HAMBURG, Germany, April 17, 2023 — ISC 2023 attendees can look forward to captivating talks for the event’s Tuesday and Wednesday conference keynotes. The Tuesday, May 23 keynote will be delivered by Google Principal Engineer Dr. Valentina Salapura, who will sketch out the emerging dynamic between the hyperscaler and HPC ecosystems. On Wednesday, May 24, Professor Dr. Thomas Sterling of Indiana University, and Professor Dr. Estela Suarez, of the Jülich Supercomputing Centre will recap the past year in HPC and offer predictions about its future.
Tuesday’s keynote by Dr. Salapura will bring her perspective on how the escalating demand for enormous amounts of cloud-based compute power is bringing supercomputing technologies into hyperscale data centers. AI, as well as other commercial workloads requiring large amounts of data and compute power, are the main drivers of this demand, having a profound effect on the technologies employed by big cloud providers.
Heterogeneous computing, accelerators, and GPUs, which until recently were technologies mainly confined to HPC, are now being employed at scale by major tech companies. These same companies are pursuing their own custom chips and systems along the same lines and are developing software that can tap into all this powerful new hardware. In the process, both the hyperscale cloud and HPC domains are transformed.
Salapura’s expertise on these topics stems from her work at Google, AMD, and IBM. At Google, where she is currently employed, she focuses on system architecture for cloud and edge computing. Before that, she worked on distributed computing and supercomputing at AMD Research. Before joining AMD, Dr. Salapura was a system architect and IBM master inventor focusing on cloud computing resiliency for several IBM cloud offerings. Her IBM Research stint also included working as a Blue Gene program’s computer architect.
Wednesday’s keynote will feature Professor Thomas Sterling’s perennial talk highlighting the most crucial HPC-related news and events since last year’s conference. The 2023 rundown, though, will offer a couple of new twists: To begin with, this year, Sterling will be joined by Professor Estela Suarez, a research group leader at the Jülich Supercomputing Centre, who will be a co-presenter for the talk. Also, in addition to delivering a retrospective of the year just past, Sterling and Suarez will offer a peek into the future of HPC.
Some of this future has already been foreshadowed. With Moore’s Law fading and artificial intelligence workloads coming to the fore, HPC engineers and practitioners are increasingly adopting more exotic hardware, especially heterogeneous ones that use tensor accelerators, AI accelerators, ASIC-based processors, and even neuromorphic devices. As noted in Tuesday’s keynote, some of this technology is being developed and commercialized by big cloud providers, who now require such HPC-capable hardware for AI and other demanding workloads. At the same time, cloud computing is becoming a more common delivery system for HPC.
Thomas Sterling is uniquely equipped to bring such wide-ranging topics into focus. Since receiving his Ph.D. from MIT as a Hertz Fellow in 1984, he has engaged in applied research in parallel computing system structures, semantics, and operation in industry, government labs, and academia. He is best known as the “father of Beowulf” for his pioneering research in commodity/Linux cluster computing, for which he shared the Gordon Bell Prize in 1997. He has also co-authored the introductory textbook, “High Performance Computing,” published by Morgan-Kaufmann in 2018. He is currently a Full Professor of Intelligent Systems Engineering at Indiana University (IU), serving as Director of the AI Computing Systems Laboratory at IU’s Luddy School of Informatics, Computing, and Engineering.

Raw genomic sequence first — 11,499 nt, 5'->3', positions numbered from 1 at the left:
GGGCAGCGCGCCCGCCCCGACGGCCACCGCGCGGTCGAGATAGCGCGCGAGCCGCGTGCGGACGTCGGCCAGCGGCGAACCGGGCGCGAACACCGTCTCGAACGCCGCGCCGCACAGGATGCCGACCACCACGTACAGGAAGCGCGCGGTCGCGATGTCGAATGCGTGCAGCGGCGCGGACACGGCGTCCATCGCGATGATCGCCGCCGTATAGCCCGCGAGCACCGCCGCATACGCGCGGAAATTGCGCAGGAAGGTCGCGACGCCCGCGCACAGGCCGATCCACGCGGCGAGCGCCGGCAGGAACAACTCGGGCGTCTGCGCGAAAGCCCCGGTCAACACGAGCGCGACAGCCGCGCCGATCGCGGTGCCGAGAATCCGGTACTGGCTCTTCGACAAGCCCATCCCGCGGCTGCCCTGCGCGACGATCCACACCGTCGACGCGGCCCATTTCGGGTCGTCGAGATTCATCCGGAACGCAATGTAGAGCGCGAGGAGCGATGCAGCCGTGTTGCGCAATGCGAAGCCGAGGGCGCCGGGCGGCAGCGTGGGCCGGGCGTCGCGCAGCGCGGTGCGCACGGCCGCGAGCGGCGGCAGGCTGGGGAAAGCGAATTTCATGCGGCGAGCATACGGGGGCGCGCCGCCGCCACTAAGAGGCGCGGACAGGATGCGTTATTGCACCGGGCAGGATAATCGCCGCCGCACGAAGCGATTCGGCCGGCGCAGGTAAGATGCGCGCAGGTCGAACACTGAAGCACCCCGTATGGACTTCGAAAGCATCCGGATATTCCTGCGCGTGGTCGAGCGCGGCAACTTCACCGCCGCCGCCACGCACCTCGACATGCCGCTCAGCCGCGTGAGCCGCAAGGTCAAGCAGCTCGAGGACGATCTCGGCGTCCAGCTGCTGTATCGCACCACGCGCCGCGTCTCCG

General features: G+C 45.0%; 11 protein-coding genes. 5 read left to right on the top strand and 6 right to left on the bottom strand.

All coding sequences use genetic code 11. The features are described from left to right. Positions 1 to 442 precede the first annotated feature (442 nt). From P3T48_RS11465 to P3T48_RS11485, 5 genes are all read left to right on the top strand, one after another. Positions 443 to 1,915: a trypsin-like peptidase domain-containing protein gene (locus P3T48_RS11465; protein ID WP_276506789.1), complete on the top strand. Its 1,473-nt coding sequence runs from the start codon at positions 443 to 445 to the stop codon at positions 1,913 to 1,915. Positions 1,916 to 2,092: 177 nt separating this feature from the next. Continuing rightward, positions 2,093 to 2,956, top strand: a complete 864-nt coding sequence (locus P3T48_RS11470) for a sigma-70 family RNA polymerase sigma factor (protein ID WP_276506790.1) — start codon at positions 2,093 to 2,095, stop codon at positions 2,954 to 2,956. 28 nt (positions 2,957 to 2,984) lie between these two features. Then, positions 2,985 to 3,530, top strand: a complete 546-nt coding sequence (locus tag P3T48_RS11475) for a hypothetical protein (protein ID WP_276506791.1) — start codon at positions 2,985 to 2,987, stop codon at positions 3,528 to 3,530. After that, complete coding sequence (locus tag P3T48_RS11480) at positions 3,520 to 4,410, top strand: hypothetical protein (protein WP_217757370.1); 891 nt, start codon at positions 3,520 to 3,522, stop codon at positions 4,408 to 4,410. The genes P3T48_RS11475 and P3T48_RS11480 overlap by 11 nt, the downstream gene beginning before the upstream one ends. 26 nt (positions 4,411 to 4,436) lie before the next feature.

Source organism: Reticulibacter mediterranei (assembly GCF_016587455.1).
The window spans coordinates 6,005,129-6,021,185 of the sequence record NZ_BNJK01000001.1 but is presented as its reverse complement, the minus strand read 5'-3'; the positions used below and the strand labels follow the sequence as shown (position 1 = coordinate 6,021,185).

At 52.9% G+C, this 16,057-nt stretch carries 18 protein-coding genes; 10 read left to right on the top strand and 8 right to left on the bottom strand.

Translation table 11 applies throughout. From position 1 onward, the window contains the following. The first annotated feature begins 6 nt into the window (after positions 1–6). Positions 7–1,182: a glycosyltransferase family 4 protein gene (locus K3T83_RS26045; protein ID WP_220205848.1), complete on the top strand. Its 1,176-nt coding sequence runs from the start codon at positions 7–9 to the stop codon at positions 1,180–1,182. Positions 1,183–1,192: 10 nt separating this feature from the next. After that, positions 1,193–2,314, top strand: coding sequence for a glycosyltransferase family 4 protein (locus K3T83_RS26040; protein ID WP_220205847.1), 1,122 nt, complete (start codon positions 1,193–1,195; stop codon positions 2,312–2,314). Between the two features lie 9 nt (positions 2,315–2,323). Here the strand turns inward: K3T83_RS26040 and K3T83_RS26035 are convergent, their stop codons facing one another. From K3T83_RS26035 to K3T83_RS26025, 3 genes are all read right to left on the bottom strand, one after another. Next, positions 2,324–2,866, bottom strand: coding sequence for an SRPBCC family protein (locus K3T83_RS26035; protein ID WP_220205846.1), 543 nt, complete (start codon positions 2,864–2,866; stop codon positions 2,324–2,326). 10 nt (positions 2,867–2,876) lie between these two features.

Estela Suarez brings a contemporary perspective to the field, focusing on HPC system architectures and codesign. As the European DEEP project series leader, she has driven the development of the Modular Supercomputing Architecture, including hardware, software, and application implementation and validation. Additionally, she leads the codesign and validation efforts within the European Processor Initiative. Her current position is Research Group Leader at the Jülich Supercomputing Centre, which she joined in 2010. She is also a Professor of High Performance Computing at the University of Bonn. Suarez holds a Ph.D. in Physics from the University of Geneva and a Master’s in Astrophysics from the University Complutense of Madrid.
As announced previously, Professor Dr. Dan Reed will kick off the conference with his opening keynote on the post-Moore environment and the technical and financial challenges the HPC industry faces, ending his talk by sharing ideas on how the HPC industry can overcome these difficulties.
Attendees who register by April 19 qualify for the early-bird rates, which provide considerable savings. ISC 2023 will be held in person, offering rich on-demand content to attendees who will join the event remotely.
Join ISC High Performance 2023 and Imagine Tomorrow
ISC 2023 will be held at the Congress Center Hamburg from May 21 – 25. Join the HPC community of attendees, speakers, and exhibitors. The exhibition will showcase the latest advancements in HPC, encompassing all the key developments in system design, applications, programming models, machine learning, quantum computing, and emerging technologies.
First held in 1986, ISC High Performance distinguishes itself as the world’s oldest and Europe’s most significant forum for the HPC and related domains.